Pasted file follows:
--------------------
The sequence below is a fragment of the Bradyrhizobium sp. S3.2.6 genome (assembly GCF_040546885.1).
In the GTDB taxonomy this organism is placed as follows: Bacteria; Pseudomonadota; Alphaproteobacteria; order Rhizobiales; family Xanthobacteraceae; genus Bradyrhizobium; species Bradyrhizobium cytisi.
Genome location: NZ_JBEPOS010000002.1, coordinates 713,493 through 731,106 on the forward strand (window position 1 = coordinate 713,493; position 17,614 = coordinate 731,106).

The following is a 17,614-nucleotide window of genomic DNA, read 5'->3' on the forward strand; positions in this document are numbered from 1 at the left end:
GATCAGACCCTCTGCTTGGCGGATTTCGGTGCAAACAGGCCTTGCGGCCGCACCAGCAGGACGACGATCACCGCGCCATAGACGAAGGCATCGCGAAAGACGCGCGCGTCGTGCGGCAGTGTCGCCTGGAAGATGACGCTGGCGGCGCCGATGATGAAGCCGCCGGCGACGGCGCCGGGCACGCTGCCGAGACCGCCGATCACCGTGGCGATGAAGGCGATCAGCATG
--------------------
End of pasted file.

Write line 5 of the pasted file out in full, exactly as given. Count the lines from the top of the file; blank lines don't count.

GATCAGACCCTCTGCTTGGCGGATTTCGGTGCAAACAGGCCTTGCGGCCGCACCAGCAGGACGACGATCACCGCGCCATAGACGAAGGCATCGCGAAAGACGCGCGCGTCGTGCGGCAGTGTCGCCTGGAAGATGACGCTGGCGGCGCCGATGATGAAGCCGCCGGCGACGGCGCCGGGCACGCTGCCGAGACCGCCGATCACCGTGGCGATGAAGGCGATCAGCATG